Then I remembered one place I hadn’t looked.
She wouldn’t have known to look there, because I had put stuff there a couple of years back during one of my rare woodshop reorganizations.
There was a workbench back in the Dark Quadrant of the basement – one of the areas I hadn’t upgraded the lighting. And under that workbench, I remember stashing some crap to get it out of my work area and out of my way.
There was an old box of flooring planks that was here when we moved in.
And cabinet doors.
I remembered the cabinet doors.
“My babes,” I said. “Under here.” I reached down and pulled out two cabinet doors. They seemed reasonably long.
“No, my babes. I remember we have one with three panels. I got it and Put and Take a long time ago.”
How this woman remembers every damn piece of junk she’s ever found is beyond me! She looked down at the small space between the floor and the bottom of the workbench. I had merely bent over and fished out the two cabinet doors. Handan dropped onto the floor and jammed her arm into the small space.
“Here it is!” She stood.
The door. The three-panel door.
Well I’ll be damned.
Before we get to this upcycled coat rack and tip for easy aged wood, be sure to follow us on Pinterest, Facebook and Instagram, and click the subscribe button at the top of this page to sign up for our email list so you’ll never miss a post!
Okay, so it’s probably not a cabinet door. Maybe a pantry door? Whatever. My babes said it was there, and she was right.
We carried it up to the basement stair landing to check the size. It was a perfect fit, and it would leave room to hang some storage baskets next to it.
But the color…
That awful orange wood color!
We wanted a quick way to mute that orange and even out the contrasting wood.
But we didn’t want to use stain. We wanted to try something a little different this time…
Handan went to her wax supply, fished out a couple of cans and snatched up her wax brushes.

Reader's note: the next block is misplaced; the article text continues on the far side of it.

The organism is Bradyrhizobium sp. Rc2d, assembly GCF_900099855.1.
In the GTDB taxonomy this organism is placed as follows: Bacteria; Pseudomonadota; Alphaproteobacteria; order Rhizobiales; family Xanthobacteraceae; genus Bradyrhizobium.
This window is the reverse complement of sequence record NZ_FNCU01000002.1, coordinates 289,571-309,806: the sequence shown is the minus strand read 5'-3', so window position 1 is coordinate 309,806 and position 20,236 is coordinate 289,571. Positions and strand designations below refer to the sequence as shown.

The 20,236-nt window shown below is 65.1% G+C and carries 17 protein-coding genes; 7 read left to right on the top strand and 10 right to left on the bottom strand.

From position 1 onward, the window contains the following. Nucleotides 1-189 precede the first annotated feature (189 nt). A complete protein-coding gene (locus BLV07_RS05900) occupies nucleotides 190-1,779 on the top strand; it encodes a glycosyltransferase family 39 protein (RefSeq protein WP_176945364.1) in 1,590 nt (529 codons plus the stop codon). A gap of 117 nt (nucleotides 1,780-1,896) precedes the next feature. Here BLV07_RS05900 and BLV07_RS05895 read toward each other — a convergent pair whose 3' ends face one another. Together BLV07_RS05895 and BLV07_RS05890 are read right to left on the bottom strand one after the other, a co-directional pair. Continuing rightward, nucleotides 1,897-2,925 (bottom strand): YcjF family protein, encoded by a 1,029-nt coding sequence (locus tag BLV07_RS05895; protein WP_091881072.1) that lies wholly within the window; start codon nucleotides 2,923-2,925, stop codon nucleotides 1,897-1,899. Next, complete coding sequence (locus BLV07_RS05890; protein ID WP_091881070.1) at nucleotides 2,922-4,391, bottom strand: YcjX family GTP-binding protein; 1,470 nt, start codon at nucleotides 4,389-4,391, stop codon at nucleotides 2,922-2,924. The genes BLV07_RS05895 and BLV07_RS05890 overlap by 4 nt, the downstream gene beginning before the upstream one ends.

She plopped them on the workbench in front of me and told me to start with the liming wax.
It made sense. First white, then dark. We figured it’d give us an easy aged wood look.
I took the brush and dabbed on some wax.
I worked one panel at a time so the wax wouldn’t dry and harden.
There’s no trick to this.
Next I applied some antiquing wax over the white.
One panel at a time…
After applying the antiquing wax, I rubbed it all off with some cheesecloth.
As it would turn out, I rubbed too much off on that first panel. It looked too plain for the aged look we wanted.
On to the next panel.
After finishing the last two panels, I went back to the first and darkened it to match the others.
Handan and I love how it turned out. The orange was totally gone, as was the contrasting wood.
Since this upcycled coat rack would be carrying some heavyweight jackets, we decided to hang it with no-nail sawtooth picture hangers.
Our new coat rack was nearly done. First I needed to pose it with the wax.
We brought it up the stairs and hung it on two screws.
But we thought it needed a little something on top – especially to cover the two holes where the door pull had once been.
Fortunately, Handan had just the things stashed in the basement (of course).
Handan then cut out some vinyl letters with our Cricut Maker, and now our upcycled coat rack was personalized.
It’s the perfect coat rack for that space, and we love the simple transformation of the wood!
What do you think of our upcycled coat rack?
Have you ever used wax for an easy aged wood look?
What a difference from the original wood color!
I love the little bits of liming wax still poking through.
And with jackets and vests…
We love our new basement staircase – it’s now way nicer than our main staircase! Just a few more storage solutions, and it’ll be finished!
And the best part is that our coat-to-hook ratio is now back down to 1 – precisely where it should be!